NBA lockout threatens TV ad revenue

Networks rely on advertising to recoup the money they pay to broadcast league games.

By Kim Peterson Oct 11, 2011 1:58PM
The NBA lockout will have a real financial fallout for Disney (DIS), which owns the ABC and ESPN networks, and Time Warner (TWX), which owns Turner's TNT.

Those networks own the national broadcast rights to NBA games, and they collectively pay about $930 million to do so. Normally, they get back $1.25 billion in ad revenue, according to TheWrap.

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That's a pretty smart investment -- except when the league and union officials lock horns. The NBA canned the first two weeks of the season Monday night. That's 100 games that won't be broadcast. And if no agreement is reached by the end of October, the rest of November will probably be scrapped as well, The New York Times reports.

Shares of Disney were down more than 1% Tuesday to $32.65, and shares of Time Warner were up less than 1% to $32.30.

The lockout could drain local advertising revenue as well, reports FierceCable. That's because cable operators and satellite providers sell local ads on regional sports networks owned by Comcast (CMCSA), Fox Sports and others. Cablevision (CVC) also loses revenue from the New York Knicks, the team run by chief executive Jim Dolan.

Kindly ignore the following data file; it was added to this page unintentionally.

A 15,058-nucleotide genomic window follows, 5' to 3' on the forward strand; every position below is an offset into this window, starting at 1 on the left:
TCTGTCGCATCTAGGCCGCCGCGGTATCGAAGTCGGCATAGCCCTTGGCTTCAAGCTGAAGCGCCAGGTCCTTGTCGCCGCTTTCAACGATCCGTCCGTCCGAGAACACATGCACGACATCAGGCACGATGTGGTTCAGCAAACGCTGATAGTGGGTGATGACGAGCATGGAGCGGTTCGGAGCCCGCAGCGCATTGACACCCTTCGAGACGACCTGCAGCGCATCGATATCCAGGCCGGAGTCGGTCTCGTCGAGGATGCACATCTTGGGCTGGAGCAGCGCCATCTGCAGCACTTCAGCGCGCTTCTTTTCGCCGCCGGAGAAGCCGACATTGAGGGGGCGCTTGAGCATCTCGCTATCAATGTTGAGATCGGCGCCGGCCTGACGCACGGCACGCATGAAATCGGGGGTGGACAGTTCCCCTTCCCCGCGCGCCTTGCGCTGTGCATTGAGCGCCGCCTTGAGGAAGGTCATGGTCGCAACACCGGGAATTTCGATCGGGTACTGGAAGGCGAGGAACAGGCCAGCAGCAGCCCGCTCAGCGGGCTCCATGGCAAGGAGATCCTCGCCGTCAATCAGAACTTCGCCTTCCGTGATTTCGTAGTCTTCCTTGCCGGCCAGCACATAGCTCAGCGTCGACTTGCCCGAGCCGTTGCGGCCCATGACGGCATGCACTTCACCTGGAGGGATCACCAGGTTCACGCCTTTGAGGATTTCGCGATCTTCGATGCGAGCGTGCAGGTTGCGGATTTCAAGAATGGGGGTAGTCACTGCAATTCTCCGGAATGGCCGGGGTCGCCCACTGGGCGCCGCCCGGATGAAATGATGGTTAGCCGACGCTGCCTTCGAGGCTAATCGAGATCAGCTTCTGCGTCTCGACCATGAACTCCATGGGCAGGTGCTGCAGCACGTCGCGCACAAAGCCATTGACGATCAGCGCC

Comcast shares were down and CVC shares fell 1.5% to $17.22.

"If the labor dispute runs longer than two weeks, ESPN, Turner Broadcasting and regional sports networks could be pressured to offer rebates on the license fees they charge cable and satellite providers," writes Steve Donohue of FierceCable.

Fortunately for the networks, broadcast revenue is more heavily weighted toward the end of the season, so missing these first two weeks isn't that huge of a deal. But as the weeks pass, the revenue loss will scale up.

ABC has weekend NBA games in the regular season, according to TheWrap, but a 30-second spot in the NBA Finals can bring $400 million. ESPN and TNT, which were supposed to broadcast preseason games, will start hurting right away, writes Daniel Frankel.
Tags: DIS
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